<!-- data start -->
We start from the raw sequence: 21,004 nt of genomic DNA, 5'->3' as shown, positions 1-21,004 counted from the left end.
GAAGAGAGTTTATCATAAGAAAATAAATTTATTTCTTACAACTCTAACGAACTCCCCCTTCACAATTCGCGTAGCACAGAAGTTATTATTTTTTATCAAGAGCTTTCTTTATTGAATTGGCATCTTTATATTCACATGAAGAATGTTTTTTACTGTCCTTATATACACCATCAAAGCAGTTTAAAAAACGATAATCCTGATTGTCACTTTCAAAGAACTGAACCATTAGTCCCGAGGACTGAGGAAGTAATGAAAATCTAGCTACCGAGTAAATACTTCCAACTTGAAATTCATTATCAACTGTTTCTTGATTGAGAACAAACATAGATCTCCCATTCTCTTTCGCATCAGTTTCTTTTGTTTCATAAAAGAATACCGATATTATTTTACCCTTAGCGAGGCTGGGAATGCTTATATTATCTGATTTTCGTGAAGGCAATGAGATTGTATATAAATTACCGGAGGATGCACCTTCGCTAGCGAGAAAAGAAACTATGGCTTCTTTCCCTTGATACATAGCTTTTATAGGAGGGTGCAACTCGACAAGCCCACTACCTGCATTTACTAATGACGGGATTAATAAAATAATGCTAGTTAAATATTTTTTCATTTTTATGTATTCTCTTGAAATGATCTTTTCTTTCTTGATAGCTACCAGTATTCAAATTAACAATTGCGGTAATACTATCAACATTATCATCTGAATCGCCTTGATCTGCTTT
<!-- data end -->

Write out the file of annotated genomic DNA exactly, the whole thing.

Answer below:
We start from the raw sequence: 21,004 nt of genomic DNA, 5'->3' as shown, positions 1-21,004 counted from the left end.
GAAGAGAGTTTATCATAAGAAAATAAATTTATTTCTTACAACTCTAACGAACTCCCCCTTCACAATTCGCGTAGCACAGAAGTTATTATTTTTTATCAAGAGCTTTCTTTATTGAATTGGCATCTTTATATTCACATGAAGAATGTTTTTTACTGTCCTTATATACACCATCAAAGCAGTTTAAAAAACGATAATCCTGATTGTCACTTTCAAAGAACTGAACCATTAGTCCCGAGGACTGAGGAAGTAATGAAAATCTAGCTACCGAGTAAATACTTCCAACTTGAAATTCATTATCAACTGTTTCTTGATTGAGAACAAACATAGATCTCCCATTCTCTTTCGCATCAGTTTCTTTTGTTTCATAAAAGAATACCGATATTATTTTACCCTTAGCGAGGCTGGGAATGCTTATATTATCTGATTTTCGTGAAGGCAATGAGATTGTATATAAATTACCGGAGGATGCACCTTCGCTAGCGAGAAAAGAAACTATGGCTTCTTTCCCTTGATACATAGCTTTTATAGGAGGGTGCAACTCGACAAGCCCACTACCTGCATTTACTAATGACGGGATTAATAAAATAATGCTAGTTAAATATTTTTTCATTTTTATGTATTCTCTTGAAATGATCTTTTCTTTCTTGATAGCTACCAGTATTCAAATTAACAATTGCGGTAATACTATCAACATTATCATCTGAATCGCCTTGATCTGCTTT